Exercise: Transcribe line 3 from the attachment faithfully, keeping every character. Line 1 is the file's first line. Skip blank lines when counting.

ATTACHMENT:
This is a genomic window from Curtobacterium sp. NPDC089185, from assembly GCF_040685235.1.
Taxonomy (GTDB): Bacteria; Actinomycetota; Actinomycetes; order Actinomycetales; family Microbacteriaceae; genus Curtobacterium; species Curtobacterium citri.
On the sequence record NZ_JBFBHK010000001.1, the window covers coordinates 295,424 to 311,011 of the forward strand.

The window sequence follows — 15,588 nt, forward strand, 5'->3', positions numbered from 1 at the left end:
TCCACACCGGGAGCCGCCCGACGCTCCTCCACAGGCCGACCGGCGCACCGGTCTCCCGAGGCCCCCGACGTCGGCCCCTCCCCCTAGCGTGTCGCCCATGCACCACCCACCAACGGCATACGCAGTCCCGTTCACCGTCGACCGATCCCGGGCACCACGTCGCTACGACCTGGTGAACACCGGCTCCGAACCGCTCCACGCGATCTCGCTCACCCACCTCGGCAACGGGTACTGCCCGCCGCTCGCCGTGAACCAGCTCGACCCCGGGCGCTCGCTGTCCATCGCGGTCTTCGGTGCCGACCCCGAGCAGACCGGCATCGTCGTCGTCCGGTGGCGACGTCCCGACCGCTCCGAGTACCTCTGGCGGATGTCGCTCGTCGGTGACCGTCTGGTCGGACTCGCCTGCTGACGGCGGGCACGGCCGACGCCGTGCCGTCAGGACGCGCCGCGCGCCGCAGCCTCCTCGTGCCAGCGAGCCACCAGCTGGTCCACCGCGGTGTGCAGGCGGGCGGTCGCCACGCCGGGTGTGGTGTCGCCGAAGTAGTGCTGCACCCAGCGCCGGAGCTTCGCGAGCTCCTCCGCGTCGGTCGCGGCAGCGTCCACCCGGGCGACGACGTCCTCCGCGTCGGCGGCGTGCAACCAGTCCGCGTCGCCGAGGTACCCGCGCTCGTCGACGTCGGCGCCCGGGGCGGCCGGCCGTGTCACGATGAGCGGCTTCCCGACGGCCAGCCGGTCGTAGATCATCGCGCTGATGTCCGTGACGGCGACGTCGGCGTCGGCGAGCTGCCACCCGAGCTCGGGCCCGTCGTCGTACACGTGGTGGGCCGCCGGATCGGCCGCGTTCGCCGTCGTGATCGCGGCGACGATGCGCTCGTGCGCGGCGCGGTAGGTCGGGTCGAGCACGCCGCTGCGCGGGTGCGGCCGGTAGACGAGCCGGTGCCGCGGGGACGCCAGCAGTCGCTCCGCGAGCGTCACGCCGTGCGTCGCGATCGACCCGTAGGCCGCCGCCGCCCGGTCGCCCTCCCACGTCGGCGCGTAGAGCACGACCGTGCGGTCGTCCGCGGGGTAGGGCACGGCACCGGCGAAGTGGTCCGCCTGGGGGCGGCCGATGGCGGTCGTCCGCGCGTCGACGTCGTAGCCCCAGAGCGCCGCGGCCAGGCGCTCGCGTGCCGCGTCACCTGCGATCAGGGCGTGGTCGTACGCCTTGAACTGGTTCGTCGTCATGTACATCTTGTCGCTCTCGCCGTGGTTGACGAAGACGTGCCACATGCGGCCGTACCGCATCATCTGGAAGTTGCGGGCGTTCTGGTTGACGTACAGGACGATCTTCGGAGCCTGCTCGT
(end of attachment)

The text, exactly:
On the sequence record NZ_JBFBHK010000001.1, the window covers coordinates 295,424 to 311,011 of the forward strand.